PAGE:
Reviewed by Andrew Berardini
Everything can be mapped.
Put simply, a map is a visual reference of space, a diagram, a representation. This stands in for that.
They are only useful really if they remove everything but what we think we need to know.
But what do we know?
I recently attempted to memorize all the names of trees in my neighborhood. What had once been simply “trees” had become Weeping Bottle Brushes, Norfolk Pines, Indian Laurels, Canary Island Palms. They had names I had not known, and not knowing their names, I did not see them. Now the streets are filled with exotic friends from far-flung places, each with a unique story, twist, bend, rudely trimmed or lushly let wild.
Like Francis Bacon the essayist said, faces are but a gallery of pictures when there is no love.
We can’t map what we can’t see, or perhaps have yet to see, territories yet to be discovered, acknowledged, made visible through a map. A rock orbiting the sun, an electron circulating an atom, both somewhat recently invisible.
Borges made a map in one story that covered the world in a one-to-one ratio. Unloved, it frayed and only remnants of it remained, inhabited by wild animals and beggars, the last remnant of geography.
My favorite is in the Chronicles of Narnia. A map that hangs in the great hall of Cair Paravel is so detailed that if you hold a magnifying glass up to it, you could see people moving along the streets, the ships unloading in the port, the birds winging from tree to tree.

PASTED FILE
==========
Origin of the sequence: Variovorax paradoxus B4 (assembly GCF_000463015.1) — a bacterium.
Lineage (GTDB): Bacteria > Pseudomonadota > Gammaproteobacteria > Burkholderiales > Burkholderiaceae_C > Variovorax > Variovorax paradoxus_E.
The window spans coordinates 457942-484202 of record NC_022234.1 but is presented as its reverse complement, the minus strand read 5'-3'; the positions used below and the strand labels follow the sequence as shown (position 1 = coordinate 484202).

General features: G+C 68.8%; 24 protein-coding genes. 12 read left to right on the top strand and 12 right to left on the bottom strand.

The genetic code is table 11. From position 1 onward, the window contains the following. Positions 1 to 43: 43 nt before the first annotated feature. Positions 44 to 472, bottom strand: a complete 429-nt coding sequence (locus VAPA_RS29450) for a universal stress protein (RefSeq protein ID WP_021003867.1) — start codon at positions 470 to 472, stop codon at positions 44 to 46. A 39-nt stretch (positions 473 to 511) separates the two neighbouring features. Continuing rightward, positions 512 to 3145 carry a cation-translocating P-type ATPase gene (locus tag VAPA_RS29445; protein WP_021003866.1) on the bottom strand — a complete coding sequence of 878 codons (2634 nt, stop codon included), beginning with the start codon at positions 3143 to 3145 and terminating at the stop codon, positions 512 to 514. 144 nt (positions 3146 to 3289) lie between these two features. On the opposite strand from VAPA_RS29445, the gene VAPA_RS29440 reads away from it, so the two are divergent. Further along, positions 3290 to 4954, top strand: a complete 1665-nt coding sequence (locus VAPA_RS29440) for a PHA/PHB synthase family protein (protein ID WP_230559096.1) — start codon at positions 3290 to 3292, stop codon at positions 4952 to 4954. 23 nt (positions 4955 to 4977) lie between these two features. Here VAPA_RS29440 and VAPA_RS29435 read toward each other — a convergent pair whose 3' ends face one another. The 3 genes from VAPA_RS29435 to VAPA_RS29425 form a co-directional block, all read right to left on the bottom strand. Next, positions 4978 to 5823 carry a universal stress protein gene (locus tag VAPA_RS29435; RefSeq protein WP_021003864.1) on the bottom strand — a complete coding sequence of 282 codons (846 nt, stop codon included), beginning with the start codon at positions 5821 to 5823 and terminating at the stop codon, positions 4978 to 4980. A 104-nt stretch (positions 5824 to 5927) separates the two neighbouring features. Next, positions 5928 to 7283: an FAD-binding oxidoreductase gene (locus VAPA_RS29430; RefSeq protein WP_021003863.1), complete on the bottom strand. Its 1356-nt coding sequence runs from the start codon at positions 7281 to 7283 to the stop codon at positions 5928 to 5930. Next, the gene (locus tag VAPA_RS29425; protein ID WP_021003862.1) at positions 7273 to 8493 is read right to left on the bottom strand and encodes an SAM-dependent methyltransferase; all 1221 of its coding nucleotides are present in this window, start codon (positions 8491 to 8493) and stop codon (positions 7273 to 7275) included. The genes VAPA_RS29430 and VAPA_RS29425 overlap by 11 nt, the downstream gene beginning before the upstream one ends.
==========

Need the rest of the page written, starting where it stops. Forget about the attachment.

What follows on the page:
The drift of galaxies may be mapped, the serpentine flight of a dust mote in a ray of sunlight in my bedroom right now is chartable, the street corners thickest with memories can be plotted. To map something though is to show a care for it, perhaps the mapmaker only cares to conquer the world, drill for oil, or build a subdivision, but under the certain circumstances, that care can be the care that becomes love, the map a poem tracing the beauty of something individual, a unique place, space, situation in the life of the world.
Denis Wood attempted some of this, using a neighborhood to discover new ways to view the world. Some are quite beautiful, others less so, but this book is a single sheet of an epic novel yet to be written, mapping uncharted territories we have yet to discover for stories whose names we have yet still to learn.
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Denis Wood, Everything Sings: Maps for a Narrative Atlas, (Siglio, 2010)
Images: Cover and “The Night Sky” and “Sidewalk Graffiti” maps from Everything Sings: Maps for a Narrative Atlas